Trend Micro reveals that new Mirai botnet variant is spreading across Internet of Things devices

A security researcher reportedly discovered a new variant of Mirai (identified by Trend Micro as ELF_MIRAI family) that is quickly spreading, according to a Trend Micro post released on Monday. A notable increase in traffic on port 2323 and 23 was observed over the weekend, with around 100 thousand unique scanner IPs coming from Argentina.

The release of the Proof-of-Concept (PoC) exploit code in a public vulnerabilities database was believed to have triggered the increase of activity associated with the Mirai botnet. Scans used the PoC on November 22 after the publication of the exploit code on October 31. The PoC triggers CVE-2016-10401 in old ZyXEL PK5001Z routers, which was made public early this year.

In 2016, Mirai gained notoriety after it launched massive and widespread attacks by turning vulnerable connected devices (including routers, CCTV cameras, DVRs, etc.) into weaponized zombies. It made headlines again in February this year after a Windows Trojan was found helping it find potential victims and amplifying its distribution.

Variants were used in attacks that affected major sites like Netflix, Reddit, Twitter, and Airbnb, as well as 900,000 home routers from Deutsche Telekom.

Enterprises that could be affected by Mirai will have to deal with business disruptions, possible monetary loss, and even damaged brand reputations if the threat is not averted. Router providers should make sure that their products are secure enough to withstand attacks. These best practices can mitigate the risks posed by this threat.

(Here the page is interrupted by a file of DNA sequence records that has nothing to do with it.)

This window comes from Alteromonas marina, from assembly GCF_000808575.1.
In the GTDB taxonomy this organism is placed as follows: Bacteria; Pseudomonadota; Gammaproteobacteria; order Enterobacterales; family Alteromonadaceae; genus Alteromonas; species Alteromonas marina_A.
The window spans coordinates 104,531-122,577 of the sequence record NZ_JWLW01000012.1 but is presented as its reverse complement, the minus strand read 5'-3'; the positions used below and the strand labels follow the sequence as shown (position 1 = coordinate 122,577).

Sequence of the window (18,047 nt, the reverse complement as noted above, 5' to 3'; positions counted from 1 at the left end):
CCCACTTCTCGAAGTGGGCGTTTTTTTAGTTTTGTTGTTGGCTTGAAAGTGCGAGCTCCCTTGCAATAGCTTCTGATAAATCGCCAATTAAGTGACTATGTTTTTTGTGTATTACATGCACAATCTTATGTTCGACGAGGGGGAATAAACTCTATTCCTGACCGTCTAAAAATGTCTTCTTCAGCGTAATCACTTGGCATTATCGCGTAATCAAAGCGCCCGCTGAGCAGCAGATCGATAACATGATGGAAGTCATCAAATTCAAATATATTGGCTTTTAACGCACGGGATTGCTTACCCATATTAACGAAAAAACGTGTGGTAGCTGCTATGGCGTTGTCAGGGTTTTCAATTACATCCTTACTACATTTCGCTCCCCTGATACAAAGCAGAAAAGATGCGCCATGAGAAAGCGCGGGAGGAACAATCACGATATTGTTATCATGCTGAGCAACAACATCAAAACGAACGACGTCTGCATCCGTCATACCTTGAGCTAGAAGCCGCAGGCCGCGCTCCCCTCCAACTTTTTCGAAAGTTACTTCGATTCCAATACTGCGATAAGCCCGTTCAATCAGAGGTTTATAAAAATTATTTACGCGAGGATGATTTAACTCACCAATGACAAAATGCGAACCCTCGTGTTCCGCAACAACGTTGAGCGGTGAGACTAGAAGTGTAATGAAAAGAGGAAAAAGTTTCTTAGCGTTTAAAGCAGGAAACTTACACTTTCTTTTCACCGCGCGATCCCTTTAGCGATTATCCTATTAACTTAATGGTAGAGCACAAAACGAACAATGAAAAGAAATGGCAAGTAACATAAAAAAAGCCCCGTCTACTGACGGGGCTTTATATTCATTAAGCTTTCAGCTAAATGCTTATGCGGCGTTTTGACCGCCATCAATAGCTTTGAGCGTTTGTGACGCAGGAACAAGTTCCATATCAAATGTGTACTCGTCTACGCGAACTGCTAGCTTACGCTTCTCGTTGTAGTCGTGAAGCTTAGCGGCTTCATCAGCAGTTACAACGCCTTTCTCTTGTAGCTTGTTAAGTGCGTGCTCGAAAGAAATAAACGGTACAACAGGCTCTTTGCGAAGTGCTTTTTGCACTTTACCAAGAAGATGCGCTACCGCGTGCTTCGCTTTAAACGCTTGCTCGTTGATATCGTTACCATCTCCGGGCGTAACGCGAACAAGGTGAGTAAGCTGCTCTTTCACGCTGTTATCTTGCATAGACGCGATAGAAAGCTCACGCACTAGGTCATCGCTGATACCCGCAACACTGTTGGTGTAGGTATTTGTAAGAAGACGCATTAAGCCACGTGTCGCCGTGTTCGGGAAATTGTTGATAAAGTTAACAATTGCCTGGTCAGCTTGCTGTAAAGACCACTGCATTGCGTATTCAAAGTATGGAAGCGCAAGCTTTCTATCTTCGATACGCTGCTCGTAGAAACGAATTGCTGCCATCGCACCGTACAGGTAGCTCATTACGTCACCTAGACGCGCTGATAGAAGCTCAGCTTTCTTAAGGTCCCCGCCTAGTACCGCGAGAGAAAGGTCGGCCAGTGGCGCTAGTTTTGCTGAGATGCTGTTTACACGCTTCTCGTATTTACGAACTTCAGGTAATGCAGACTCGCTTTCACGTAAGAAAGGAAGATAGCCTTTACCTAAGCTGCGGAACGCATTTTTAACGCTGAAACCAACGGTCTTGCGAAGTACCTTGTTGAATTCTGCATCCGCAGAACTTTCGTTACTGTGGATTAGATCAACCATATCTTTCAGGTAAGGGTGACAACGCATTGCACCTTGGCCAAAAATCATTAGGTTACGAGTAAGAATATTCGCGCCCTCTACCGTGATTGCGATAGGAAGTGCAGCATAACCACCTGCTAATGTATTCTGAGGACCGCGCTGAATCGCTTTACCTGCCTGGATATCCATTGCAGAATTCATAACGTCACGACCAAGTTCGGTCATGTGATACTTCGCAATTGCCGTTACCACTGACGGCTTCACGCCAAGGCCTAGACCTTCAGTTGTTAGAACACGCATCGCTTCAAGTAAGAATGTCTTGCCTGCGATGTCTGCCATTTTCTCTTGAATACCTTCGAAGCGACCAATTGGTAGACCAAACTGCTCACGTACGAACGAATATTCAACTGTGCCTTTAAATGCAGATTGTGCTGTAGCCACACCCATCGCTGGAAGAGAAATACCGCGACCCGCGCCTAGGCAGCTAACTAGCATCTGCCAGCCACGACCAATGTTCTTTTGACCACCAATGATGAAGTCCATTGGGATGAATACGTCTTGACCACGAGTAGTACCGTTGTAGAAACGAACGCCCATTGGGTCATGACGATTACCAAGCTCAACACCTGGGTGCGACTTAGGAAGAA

In addition, Trend Micro Security and Trend Micro Internet Security offer effective protection for this threat, with security features that can detect malware at the endpoint level.

To protect IoT devices like home routers, security solutions like Trend Micro Home Network Security can check internet traffic between the router and all connected devices. Enterprises can use Trend Micro Deep Discovery Inspector which is a network appliance that monitors all ports and over 105 different network protocols to discover advanced threats and targeted attacks.

Attackers have discovered a large amount of ZyXEL devices using admin/CentryL1nk and admin/QwestM0dem as default Telnet credentials. These ZyXEL devices are a combination of a DSL modem and router supplied by US-based internet service providers (ISPs) CenturyLink and Qwest. ZyXEL PK5001Z routers possess a hardcoded superuser password (zyad5001) that could be used to elevate a user’s access to root level and install the DDoS malware.

According to the researcher, the abuse of admin/CentryL1nk and admin/QwestM0dem began at around 2017-11-22 11:00 and peaked the following day. About 60 hours ago, big upticks on port 2323 and 23 scan traffic were noticed, and a subsequent investigation points to the new Mirai variant as the cause for the activity. Scanner IPs reportedly came from the network of local ISP Telefonica de Argentina.

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